Friday, February 22, 2013

Redemption: From What Are We Redeemed?

This is the second post of a series of three on biblical redemption. 

In him we have redemption through his blood....

If redemption means release from bondage by payment of a price (and it does), and Christ redeemed sinners by his death (and he did), then we know that unredeemed sinners are slaves. And believers, those of us who have been redeemed, are former slaves. What's more, we weren't just ordinary slaves, but triple slaves, if you will, because scripture tells us there are least three ways we were in bondage.

We Were in Bondage to the Power of Sin
Jesus said, "Everyone who practices sin is a slave of sin" (John 8:34). The root of our sin lay deep inside, in our nature — and we can't change our nature, can we? Unredeemed, we were stuck. We couldn't not sin, because we were in bondage to the power of sin.

 But Christ's death releases those who are united to him from captivity to their natural born sinfulness.
For if we have been united with him in a death like his, we shall certainly be united with him in a resurrection like his. We know that our old self was crucified with him in order that the body of sin might be brought to nothing, so that we would no longer be enslaved to sin. For one who has died has been set free from sin. (Romans 6:5-7 ESV)
In our natural state, our "old self," we were dominated by sin, but at the moment we were united with Christ in his death, we were freed from sin's dominion. Christ's death redeems us from the power of sin.

We Were in Bondage to Satan
Ephesians 2:2 tells us that Satan, "the spirit that is now at work in the sons of disobedience," once dominated us all. In 2 Timothy 2:26, Paul says that those who don't know the truth are ensnared by the devil and are being held captive to do his will. Satan's specialty, it seems, is deception. Those he holds captive can't see the truth and believe his lies instead (2 Corinthians 4:4).

On the basis of Christ's redemption, God frees us from bondage to Satan and transfers us to Christ's kingdom.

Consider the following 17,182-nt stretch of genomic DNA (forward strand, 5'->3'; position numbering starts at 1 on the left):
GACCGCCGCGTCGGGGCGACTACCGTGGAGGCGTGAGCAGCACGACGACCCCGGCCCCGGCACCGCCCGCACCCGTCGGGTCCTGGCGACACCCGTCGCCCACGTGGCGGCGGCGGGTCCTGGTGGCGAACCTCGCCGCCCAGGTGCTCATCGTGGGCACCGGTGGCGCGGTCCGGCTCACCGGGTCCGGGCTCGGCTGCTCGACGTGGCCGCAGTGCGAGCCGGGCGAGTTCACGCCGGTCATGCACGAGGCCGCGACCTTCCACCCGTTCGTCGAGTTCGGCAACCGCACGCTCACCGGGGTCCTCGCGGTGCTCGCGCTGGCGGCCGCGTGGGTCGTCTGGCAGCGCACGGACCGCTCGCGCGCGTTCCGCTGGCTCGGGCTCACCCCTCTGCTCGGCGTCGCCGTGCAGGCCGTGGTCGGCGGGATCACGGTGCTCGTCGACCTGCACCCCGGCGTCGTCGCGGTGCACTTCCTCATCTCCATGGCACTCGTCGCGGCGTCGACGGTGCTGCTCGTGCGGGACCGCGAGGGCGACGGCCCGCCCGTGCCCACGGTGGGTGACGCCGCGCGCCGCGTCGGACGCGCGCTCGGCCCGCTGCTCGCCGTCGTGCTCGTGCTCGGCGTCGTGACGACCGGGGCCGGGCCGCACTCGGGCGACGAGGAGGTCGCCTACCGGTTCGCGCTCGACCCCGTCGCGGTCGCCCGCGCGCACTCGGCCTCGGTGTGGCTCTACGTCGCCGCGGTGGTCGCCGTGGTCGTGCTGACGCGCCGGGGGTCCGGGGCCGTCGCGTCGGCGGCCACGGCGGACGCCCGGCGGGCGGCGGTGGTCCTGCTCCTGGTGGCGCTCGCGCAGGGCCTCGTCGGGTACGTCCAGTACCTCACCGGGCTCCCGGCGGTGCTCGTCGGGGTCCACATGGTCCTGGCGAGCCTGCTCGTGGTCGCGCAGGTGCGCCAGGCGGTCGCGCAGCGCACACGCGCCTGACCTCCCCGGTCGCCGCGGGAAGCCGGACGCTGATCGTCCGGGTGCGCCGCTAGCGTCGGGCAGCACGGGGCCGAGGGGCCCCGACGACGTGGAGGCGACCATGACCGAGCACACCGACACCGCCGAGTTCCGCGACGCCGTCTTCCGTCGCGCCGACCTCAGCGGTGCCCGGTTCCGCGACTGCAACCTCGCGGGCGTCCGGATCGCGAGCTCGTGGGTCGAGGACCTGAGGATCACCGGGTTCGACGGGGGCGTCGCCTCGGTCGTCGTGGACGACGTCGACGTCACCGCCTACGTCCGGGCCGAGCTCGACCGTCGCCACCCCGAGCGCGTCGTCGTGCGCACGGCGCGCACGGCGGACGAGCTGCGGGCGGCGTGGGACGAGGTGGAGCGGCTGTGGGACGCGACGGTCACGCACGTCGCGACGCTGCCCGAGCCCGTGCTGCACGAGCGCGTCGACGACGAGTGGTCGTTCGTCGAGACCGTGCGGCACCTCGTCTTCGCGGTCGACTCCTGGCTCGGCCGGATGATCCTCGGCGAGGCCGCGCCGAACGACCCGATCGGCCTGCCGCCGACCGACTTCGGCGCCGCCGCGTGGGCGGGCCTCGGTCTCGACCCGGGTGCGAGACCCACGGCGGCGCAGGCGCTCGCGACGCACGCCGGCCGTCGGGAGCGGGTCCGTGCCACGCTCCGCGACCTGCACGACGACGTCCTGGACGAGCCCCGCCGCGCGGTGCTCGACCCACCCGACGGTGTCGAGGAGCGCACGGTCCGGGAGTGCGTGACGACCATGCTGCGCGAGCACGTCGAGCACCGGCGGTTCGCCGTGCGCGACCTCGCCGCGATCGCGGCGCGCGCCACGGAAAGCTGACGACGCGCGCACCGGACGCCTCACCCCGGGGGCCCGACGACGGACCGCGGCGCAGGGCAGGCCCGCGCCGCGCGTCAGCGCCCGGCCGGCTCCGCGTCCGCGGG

He has delivered us from the domain of darkness and transferred us to the kingdom of his beloved Son, in whom we have redemption, the forgiveness of sins. (Colossians 1:13-14 ESV)
If you read this and think of God and Satan getting together to make a deal for the release of Satan's captives, think again. Do you remember how God redeemed the Israelites from Egypt? He didn’t make a ransom payment to Pharaoh. Pharaoh received nothing but crushing judgment at the hand of God, and then he let his Israelite slaves go free. Christ’s redemption of sinners from the power of Satan is something like that. He redeems sinners by his triumphant defeat of Satan, a victory won through his death and resurrection.

We Were in Bondage to the Legal Ramifications of Our Sin
Sinners are condemned to death because of their sin, and Christ's death redeems believers from this legal judgment. The background for this practice is in the Old Testament law:
But if the ox has been accustomed to gore in the past, and its owner has been warned but has not kept it in, and it kills a man or a woman, the ox shall be stoned, and its owner also shall be put to death. [30] If a ransom is imposed on him, then he shall give for the redemption of his life whatever is imposed on him. (Exodus 21:29-30 ESV)
A man who owned an ox that had a tendency to gore would be sentenced to death if his ox killed someone, but he could pay a ransom price to free himself from this legal judgment.

Similarly, Christ's redemption sets sinners free from the legal sentence for their sin. Galatians 3:13 says that we have been redeemed "from the curse of the law," and Colossians 2:14 tells us that Christ "canceled out the certificate of debt consisting of decrees against us." And anywhere the New Testament sets redemption in the context of forgiveness of sin or justification (Romans 3:24-26, for instance), the focus is redemption from the death sentence that results from our sin. Even 1 Timothy 2:5-6, by connecting Christ's ransom for sinners to his mediatory work representing people before God, has release from legal judgment in view, since it is God's own condemnation of our sin that separates us from him.1

That Christ's death for us was redemption tells us that we were in bondage. We were slaves of sin, slaves of Satan, and under a sentence of death. By dying in our place, Christ redeemed us from all of this and more.

Two weeks from today I plan to post a something on what Christ's redemption means for us — how it changes our lives and what it demands of us.

1Herman Ridderbos, Paul: An Outline of His Theology, page 194.

Paul: An Outline of His Theology, Herman Ridderbos.
The Atonement: It's Meaning and Significance, Leon Morris.
The Atonement (from Redemption — Accomplished and Applied), John Murray.

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